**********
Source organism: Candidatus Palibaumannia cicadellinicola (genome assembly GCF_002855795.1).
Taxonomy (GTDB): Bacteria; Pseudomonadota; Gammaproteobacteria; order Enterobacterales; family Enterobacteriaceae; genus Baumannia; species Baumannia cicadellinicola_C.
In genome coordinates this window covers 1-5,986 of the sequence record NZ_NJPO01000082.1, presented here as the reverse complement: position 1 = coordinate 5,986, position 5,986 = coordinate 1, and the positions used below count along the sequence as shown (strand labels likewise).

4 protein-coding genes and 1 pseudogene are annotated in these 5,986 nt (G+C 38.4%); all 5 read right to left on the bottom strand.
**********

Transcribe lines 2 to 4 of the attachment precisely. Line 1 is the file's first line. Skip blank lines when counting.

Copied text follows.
Taxonomy (GTDB): Bacteria; Pseudomonadota; Gammaproteobacteria; order Enterobacterales; family Enterobacteriaceae; genus Baumannia; species Baumannia cicadellinicola_C.
In genome coordinates this window covers 1-5,986 of the sequence record NZ_NJPO01000082.1, presented here as the reverse complement: position 1 = coordinate 5,986, position 5,986 = coordinate 1, and the positions used below count along the sequence as shown (strand labels likewise).

4 protein-coding genes and 1 pseudogene are annotated in these 5,986 nt (G+C 38.4%); all 5 read right to left on the bottom strand.